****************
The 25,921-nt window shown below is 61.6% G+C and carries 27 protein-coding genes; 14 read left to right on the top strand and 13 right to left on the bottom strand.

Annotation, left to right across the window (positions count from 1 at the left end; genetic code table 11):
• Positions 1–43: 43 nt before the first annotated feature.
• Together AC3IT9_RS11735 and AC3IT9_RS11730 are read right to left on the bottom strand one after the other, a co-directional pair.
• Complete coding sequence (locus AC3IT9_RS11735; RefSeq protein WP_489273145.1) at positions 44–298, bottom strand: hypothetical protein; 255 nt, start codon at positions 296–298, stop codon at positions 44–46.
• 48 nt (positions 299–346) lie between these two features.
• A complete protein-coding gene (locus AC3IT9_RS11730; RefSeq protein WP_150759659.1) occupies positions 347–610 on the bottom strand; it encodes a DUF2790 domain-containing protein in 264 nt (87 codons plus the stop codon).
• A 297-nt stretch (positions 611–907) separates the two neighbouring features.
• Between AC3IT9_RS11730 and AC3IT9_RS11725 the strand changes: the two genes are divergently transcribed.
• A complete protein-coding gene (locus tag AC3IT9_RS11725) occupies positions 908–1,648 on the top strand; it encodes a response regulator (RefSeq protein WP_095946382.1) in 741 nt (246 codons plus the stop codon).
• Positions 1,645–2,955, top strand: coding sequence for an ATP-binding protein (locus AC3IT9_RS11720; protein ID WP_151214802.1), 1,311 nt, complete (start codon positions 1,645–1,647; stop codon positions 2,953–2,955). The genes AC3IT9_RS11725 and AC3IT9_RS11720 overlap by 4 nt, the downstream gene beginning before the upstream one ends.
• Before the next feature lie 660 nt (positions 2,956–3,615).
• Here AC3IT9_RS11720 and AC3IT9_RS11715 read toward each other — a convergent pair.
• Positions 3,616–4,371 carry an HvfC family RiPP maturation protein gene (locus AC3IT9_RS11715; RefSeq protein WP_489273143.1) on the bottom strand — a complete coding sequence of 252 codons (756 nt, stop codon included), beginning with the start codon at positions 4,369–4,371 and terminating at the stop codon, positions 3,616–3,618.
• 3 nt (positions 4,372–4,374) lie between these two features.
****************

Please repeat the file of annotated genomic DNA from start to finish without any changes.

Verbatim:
The 25,921-nt window shown below is 61.6% G+C and carries 27 protein-coding genes; 14 read left to right on the top strand and 13 right to left on the bottom strand.

Annotation, left to right across the window (positions count from 1 at the left end; genetic code table 11):
• Positions 1–43: 43 nt before the first annotated feature.
• Together AC3IT9_RS11735 and AC3IT9_RS11730 are read right to left on the bottom strand one after the other, a co-directional pair.
• Complete coding sequence (locus AC3IT9_RS11735; RefSeq protein WP_489273145.1) at positions 44–298, bottom strand: hypothetical protein; 255 nt, start codon at positions 296–298, stop codon at positions 44–46.
• 48 nt (positions 299–346) lie between these two features.
• A complete protein-coding gene (locus AC3IT9_RS11730; RefSeq protein WP_150759659.1) occupies positions 347–610 on the bottom strand; it encodes a DUF2790 domain-containing protein in 264 nt (87 codons plus the stop codon).
• A 297-nt stretch (positions 611–907) separates the two neighbouring features.
• Between AC3IT9_RS11730 and AC3IT9_RS11725 the strand changes: the two genes are divergently transcribed.
• A complete protein-coding gene (locus tag AC3IT9_RS11725) occupies positions 908–1,648 on the top strand; it encodes a response regulator (RefSeq protein WP_095946382.1) in 741 nt (246 codons plus the stop codon).
• Positions 1,645–2,955, top strand: coding sequence for an ATP-binding protein (locus AC3IT9_RS11720; protein ID WP_151214802.1), 1,311 nt, complete (start codon positions 1,645–1,647; stop codon positions 2,953–2,955). The genes AC3IT9_RS11725 and AC3IT9_RS11720 overlap by 4 nt, the downstream gene beginning before the upstream one ends.
• Before the next feature lie 660 nt (positions 2,956–3,615).
• Here AC3IT9_RS11720 and AC3IT9_RS11715 read toward each other — a convergent pair.
• Positions 3,616–4,371 carry an HvfC family RiPP maturation protein gene (locus AC3IT9_RS11715; RefSeq protein WP_489273143.1) on the bottom strand — a complete coding sequence of 252 codons (756 nt, stop codon included), beginning with the start codon at positions 4,369–4,371 and terminating at the stop codon, positions 3,616–3,618.
• 3 nt (positions 4,372–4,374) lie between these two features.